“Yeah.” David nodded as if he hadn’t heard that before. “Hey, you know what’s interesting about King David?” From the blank stares of the others, I could see that they did not. Many didn’t even carry a full Bible, preferring a slim volume of New Testament Gospels and Epistles and Old Testament Psalms, respected but seldom read. Others had the whole book, but the gold gilt on the pages of the first two-thirds remained undisturbed. “King David,” David Coe went on, “liked to do really, really bad things.” He chuckled. “Here’s this guy who slept with another man’s wife — Bathsheba, right? — and then basically murdered her husband. And this guy is one of our heroes.” David shook his head. “I mean, Jiminy Christmas, God likes this guy! What,” he said, “is that all about?”

    “Is it because he tried?” asked Bengt. “He wanted to do the right thing?” Bengt knew the Bible, Old Testament and New, better than any of the others, but he offered his answer with a question mark on the end. Bengt was dutiful in checking his worst sin, his fierce pride, and he frequently turned his certainties into questions.

    “That’s nice, Bengt,” David said. “But it isn’t the answer. Anyone else?”

    “Because he was chosen,” I said. For the first time David looked my way.

    “Yes,” he said, smiling. “Chosen. Interesting set of rules, isn’t it?” He turned to Beau. “Beau, let’s say I hear you raped three little girls. And now here you are at Ivanwald. What would I think of you, Beau?”

    Beau, given to bellowing Ivanwald’s daily call to sports like a bull elephant, shrank into the cushions. “Probably that I’m pretty bad?”

    “No, Beau.” David’s voice was kind. “I wouldn’t.” He drew Beau back into the circle with a stare that seemed to have its own gravitational pull. Beau nodded, brow furrowed, as if in the presence of something profound. “Because,” David continued, “I’m not here to judge you. That’s not my job. I’m here for only one thing. Do you know what that is?”

    Understanding blossomed in Beau’s eyes. “Jesus?” he said. David smiled and winked. “Hey,” he said. “Did you guys see Toy Story?” Half the room had. “Remember how there was a toy cowboy, Woody? And then the boy who owns Woody gets a new toy, a spaceman? Only the toy spaceman thinks he’s real. Thinks he’s a real spaceman, and he’s got to figure out what he’s doing on this strange planet. So what does Woody say to him? He says, ‘You’re just a toy.’ ” David sat quietly, waiting for us to absorb this. “Just a toy. We’re not really spacemen. We’re just toys. Created for God. For His plea sure, nothing else. Just a toy. Period.”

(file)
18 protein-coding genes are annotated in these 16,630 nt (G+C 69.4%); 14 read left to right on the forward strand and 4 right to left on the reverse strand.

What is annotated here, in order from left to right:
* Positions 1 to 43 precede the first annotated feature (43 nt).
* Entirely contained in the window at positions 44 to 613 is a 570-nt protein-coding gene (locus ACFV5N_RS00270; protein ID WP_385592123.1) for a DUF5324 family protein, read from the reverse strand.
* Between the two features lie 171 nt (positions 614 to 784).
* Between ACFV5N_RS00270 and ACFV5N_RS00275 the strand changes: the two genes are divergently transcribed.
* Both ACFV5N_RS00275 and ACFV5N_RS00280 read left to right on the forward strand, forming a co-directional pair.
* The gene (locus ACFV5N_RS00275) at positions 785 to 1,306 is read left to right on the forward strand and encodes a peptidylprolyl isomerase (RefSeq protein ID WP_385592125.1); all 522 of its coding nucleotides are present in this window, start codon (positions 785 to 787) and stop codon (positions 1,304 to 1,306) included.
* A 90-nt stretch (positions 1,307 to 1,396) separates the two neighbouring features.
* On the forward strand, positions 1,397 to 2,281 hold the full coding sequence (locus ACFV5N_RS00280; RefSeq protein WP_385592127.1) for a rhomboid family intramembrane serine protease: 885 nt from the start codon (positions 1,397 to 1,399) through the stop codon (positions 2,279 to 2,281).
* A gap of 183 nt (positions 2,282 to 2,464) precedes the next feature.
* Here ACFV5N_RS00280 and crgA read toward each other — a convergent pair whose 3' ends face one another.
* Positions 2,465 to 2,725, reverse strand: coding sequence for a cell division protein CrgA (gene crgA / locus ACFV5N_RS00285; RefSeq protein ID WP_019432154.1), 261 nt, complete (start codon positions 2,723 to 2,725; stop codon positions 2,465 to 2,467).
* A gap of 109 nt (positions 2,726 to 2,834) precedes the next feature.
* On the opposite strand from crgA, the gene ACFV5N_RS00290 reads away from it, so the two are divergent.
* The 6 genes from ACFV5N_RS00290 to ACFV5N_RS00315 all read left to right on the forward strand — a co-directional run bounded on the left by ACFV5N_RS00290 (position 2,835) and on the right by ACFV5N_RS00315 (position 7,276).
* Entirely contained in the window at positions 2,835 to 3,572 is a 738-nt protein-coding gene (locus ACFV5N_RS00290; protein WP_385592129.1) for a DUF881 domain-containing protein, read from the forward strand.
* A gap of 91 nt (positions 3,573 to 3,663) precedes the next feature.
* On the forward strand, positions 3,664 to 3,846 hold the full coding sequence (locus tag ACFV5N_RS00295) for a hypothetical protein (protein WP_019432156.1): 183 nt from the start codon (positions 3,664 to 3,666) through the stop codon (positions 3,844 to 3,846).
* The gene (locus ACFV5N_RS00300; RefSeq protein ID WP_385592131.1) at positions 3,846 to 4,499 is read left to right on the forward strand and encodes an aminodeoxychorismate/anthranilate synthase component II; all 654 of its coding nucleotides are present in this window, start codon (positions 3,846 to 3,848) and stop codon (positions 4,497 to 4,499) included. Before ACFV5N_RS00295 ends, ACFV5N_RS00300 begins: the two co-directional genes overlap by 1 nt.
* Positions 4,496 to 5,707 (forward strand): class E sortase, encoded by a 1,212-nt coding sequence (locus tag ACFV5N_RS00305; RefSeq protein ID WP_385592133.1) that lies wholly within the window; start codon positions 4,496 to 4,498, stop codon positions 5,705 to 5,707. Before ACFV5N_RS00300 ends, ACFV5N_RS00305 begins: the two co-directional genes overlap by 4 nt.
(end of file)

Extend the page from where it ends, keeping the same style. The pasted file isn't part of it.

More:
He walked to the National Geographic map of the world mounted on the wall. “You guys know about Genghis Khan?” he asked. “Genghis was a man with a vision. He conquered” — David stood on the couch under the map, tracing, with his hand, half the northern hemisphere — “nearly everything. He devastated nearly everything. His enemies? He beheaded them.” David swiped a finger across his throat. “Dop, dop, dop, dop.”

    Genghis Khan’s genius, David went on, lay in his understanding that there could be only one king. When Genghis entered a defeated city, he would call in the local headman. Conversion to the Khan’s cause was not an option, as Genghis was uninterested in halfhearted deputies. Instead, said David, Genghis would have the man stuffed into a crate, and over the crate’s surface would be spread a tablecloth, on which a wonderful meal would be arrayed.

    “And then, while the man suffocated, Genghis ate, and he didn’t even hear the man’s screams.” David stood on the couch, a finger in the air. “Do you know what that means?”

    To their credit, my brothers did not. Perhaps on account of my earlier insight, David turned to me. “I think so,” I said. “Out with the old, in with the new.”

    Yes, he nodded. “Christ’s parable of the wineskins. You can’t pour new into old.” One day, he continued, some monks from Europe show up in Genghis Khan’s court. Genghis welcomes them in the name of God. Says that in truth, they worship the same great Lord. Then why, the monks ask, must he conquer the world? “I don’t ask,” says Genghis. “I submit.”

    David returned to his chair. “We elect our leaders,” he said. “Jesus elects his.”

    He reached over and squeezed the arm of Pavel. “Isn’t that great?” David said. “That’s the way everything in life happens. If you’re a person known to be around Jesus, you can go and do anything. And that’s who you guys are. When you leave here, you’re not only going to know the value of Jesus, you’re going to know the people who rule the world. It’s about vision. Get your vision straight, then relate. Talk to the people who rule the world, and help them obey. Obey Him. If I obey Him myself, I help others do the same. You know why? Because I become a warning. We become a warning. We warn everybody that the future king is coming. Not just of this country or that but of the world.” Then he pointed at the map, toward the Khan’s vast, reclaimable empire.

  2. wicked

    David strikes me as being a little…gay? Giggles? Touching? Commenting on eyes? Why am I not surprised?

    Don’t get me wrong. I have absolutely no problem with gays. What I have a problem with are those who are, but refuse to accept their sexuality, then actually prey on others. This guy seems to fit the bill.

    This is the telling paragraph about these men:

    And according to a divorce filing by Pickering’s estranged wife, Leisha, the former congressman’s diary reveals the identities of several men who enabled his adulterous trysts and helped him cover his tracks.

    Tsk, tsk. Even the evangelicals can’t keep their pants zipped.

    • lilacluvr